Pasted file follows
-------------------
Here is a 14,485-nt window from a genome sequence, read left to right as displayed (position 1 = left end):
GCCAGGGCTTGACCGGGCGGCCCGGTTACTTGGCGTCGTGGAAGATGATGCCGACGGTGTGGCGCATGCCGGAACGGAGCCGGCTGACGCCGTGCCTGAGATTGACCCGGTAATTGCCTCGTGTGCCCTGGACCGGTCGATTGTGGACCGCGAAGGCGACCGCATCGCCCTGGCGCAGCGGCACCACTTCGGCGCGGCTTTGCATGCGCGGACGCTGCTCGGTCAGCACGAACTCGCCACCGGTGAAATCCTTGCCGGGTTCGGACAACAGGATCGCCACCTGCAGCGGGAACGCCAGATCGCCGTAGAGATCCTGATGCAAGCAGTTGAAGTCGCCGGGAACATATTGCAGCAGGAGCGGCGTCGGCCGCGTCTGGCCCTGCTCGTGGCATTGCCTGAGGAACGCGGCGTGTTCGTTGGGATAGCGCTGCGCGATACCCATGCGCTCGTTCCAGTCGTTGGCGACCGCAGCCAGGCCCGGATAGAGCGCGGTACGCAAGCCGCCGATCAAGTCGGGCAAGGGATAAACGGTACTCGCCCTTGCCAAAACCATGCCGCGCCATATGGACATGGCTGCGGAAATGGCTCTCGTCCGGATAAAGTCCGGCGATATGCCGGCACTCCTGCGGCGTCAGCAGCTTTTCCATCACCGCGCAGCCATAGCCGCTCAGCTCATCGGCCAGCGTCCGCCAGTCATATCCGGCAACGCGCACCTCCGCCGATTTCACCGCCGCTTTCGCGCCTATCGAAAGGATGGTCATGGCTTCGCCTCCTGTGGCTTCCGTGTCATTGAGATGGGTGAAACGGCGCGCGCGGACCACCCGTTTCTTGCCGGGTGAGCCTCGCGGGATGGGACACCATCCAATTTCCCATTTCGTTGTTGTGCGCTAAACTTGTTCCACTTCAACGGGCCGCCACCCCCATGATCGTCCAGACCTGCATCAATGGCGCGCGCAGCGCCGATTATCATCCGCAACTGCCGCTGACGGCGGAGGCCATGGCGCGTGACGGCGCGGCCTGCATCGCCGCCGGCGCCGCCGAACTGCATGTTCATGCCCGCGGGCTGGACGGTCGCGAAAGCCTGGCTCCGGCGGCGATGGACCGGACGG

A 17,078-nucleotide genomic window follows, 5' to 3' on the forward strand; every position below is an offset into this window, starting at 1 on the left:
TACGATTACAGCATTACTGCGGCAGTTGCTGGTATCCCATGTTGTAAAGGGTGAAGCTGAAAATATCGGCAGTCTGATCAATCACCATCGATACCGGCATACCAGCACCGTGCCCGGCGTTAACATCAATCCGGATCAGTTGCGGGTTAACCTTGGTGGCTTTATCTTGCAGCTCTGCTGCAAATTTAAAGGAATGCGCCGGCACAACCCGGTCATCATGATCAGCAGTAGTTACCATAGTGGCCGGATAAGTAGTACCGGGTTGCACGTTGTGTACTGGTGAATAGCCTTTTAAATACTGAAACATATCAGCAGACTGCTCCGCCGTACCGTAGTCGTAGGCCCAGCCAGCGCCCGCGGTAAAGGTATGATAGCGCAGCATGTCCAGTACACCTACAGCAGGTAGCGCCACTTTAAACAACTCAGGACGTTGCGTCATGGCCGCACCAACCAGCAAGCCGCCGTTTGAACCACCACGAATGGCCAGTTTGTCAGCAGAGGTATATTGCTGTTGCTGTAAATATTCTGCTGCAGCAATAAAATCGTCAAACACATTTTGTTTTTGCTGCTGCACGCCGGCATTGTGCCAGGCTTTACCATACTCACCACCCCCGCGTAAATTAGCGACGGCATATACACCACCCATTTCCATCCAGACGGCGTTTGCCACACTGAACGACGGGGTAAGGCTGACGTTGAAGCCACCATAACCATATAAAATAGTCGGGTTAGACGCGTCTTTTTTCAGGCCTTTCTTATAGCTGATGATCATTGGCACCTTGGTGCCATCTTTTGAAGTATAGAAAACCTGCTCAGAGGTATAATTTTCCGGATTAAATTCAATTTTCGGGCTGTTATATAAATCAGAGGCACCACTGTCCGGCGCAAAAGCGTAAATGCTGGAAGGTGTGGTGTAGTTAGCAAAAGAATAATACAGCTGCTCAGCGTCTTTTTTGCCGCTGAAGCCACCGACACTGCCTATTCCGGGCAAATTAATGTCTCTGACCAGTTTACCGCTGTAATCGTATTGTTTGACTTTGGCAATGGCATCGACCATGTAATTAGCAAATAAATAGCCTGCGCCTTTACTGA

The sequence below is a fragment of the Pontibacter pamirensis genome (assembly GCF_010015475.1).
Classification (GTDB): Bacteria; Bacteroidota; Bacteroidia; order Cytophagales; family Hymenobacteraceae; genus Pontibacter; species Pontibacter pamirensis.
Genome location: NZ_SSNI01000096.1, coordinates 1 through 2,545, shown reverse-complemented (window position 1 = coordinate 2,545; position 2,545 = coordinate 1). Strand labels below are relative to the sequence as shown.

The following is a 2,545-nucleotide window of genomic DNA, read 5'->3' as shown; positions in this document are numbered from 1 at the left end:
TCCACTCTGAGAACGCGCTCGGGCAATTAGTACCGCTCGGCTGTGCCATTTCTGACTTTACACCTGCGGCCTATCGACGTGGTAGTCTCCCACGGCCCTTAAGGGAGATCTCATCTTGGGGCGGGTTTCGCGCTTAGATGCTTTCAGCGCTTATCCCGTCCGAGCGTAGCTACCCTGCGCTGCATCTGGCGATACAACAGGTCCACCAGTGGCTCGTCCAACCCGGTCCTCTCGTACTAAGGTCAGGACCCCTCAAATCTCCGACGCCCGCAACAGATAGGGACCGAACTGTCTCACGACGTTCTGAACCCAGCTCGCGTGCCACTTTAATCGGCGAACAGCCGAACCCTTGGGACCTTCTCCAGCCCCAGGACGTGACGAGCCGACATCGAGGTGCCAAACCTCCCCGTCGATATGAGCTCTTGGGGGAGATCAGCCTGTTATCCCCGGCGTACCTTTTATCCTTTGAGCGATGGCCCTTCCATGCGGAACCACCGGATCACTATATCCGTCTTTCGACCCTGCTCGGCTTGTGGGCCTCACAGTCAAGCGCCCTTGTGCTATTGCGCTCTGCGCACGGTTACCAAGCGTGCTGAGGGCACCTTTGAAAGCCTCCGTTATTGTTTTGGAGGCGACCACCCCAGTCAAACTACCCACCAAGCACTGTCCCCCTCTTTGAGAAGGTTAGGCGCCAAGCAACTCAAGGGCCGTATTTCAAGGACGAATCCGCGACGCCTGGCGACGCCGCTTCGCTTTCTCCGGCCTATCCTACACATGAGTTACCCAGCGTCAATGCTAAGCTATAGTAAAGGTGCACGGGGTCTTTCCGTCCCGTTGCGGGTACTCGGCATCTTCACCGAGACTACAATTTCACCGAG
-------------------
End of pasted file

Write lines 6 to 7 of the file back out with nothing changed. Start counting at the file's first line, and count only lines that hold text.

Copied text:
Classification (GTDB): Bacteria; Bacteroidota; Bacteroidia; order Cytophagales; family Hymenobacteraceae; genus Pontibacter; species Pontibacter pamirensis.
Genome location: NZ_SSNI01000096.1, coordinates 1 through 2,545, shown reverse-complemented (window position 1 = coordinate 2,545; position 2,545 = coordinate 1). Strand labels below are relative to the sequence as shown.